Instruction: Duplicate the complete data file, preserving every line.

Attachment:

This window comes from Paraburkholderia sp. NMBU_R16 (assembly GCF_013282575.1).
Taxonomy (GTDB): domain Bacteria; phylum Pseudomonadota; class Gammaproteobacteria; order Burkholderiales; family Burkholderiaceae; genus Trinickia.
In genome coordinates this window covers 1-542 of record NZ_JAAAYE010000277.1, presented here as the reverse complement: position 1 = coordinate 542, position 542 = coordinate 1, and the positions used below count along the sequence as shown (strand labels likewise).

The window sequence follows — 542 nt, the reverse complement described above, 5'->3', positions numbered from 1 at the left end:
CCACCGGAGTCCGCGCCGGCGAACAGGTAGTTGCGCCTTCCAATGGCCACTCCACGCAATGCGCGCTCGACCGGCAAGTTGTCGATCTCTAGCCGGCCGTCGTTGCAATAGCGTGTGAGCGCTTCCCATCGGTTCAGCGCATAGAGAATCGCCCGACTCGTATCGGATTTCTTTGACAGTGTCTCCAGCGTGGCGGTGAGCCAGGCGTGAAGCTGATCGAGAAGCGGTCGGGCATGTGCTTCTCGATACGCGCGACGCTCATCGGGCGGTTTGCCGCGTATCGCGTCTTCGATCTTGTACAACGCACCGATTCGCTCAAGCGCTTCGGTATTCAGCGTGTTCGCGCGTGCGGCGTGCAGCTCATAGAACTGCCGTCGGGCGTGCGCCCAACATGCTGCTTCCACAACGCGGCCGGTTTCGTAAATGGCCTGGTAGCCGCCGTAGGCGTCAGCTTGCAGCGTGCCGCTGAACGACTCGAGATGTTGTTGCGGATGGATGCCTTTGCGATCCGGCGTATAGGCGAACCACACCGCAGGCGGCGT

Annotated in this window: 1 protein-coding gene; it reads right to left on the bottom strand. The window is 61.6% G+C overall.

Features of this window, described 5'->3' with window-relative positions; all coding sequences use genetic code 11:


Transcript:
This window comes from Paraburkholderia sp. NMBU_R16 (assembly GCF_013282575.1).
Taxonomy (GTDB): domain Bacteria; phylum Pseudomonadota; class Gammaproteobacteria; order Burkholderiales; family Burkholderiaceae; genus Trinickia.
In genome coordinates this window covers 1-542 of record NZ_JAAAYE010000277.1, presented here as the reverse complement: position 1 = coordinate 542, position 542 = coordinate 1, and the positions used below count along the sequence as shown (strand labels likewise).

The window sequence follows — 542 nt, the reverse complement described above, 5'->3', positions numbered from 1 at the left end:
CCACCGGAGTCCGCGCCGGCGAACAGGTAGTTGCGCCTTCCAATGGCCACTCCACGCAATGCGCGCTCGACCGGCAAGTTGTCGATCTCTAGCCGGCCGTCGTTGCAATAGCGTGTGAGCGCTTCCCATCGGTTCAGCGCATAGAGAATCGCCCGACTCGTATCGGATTTCTTTGACAGTGTCTCCAGCGTGGCGGTGAGCCAGGCGTGAAGCTGATCGAGAAGCGGTCGGGCATGTGCTTCTCGATACGCGCGACGCTCATCGGGCGGTTTGCCGCGTATCGCGTCTTCGATCTTGTACAACGCACCGATTCGCTCAAGCGCTTCGGTATTCAGCGTGTTCGCGCGTGCGGCGTGCAGCTCATAGAACTGCCGTCGGGCGTGCGCCCAACATGCTGCTTCCACAACGCGGCCGGTTTCGTAAATGGCCTGGTAGCCGCCGTAGGCGTCAGCTTGCAGCGTGCCGCTGAACGACTCGAGATGTTGTTGCGGATGGATGCCTTTGCGATCCGGCGTATAGGCGAACCACACCGCAGGCGGCGT

Annotated in this window: 1 protein-coding gene; it reads right to left on the bottom strand. The window is 61.6% G+C overall.

Features of this window, described 5'->3' with window-relative positions; all coding sequences use genetic code 11: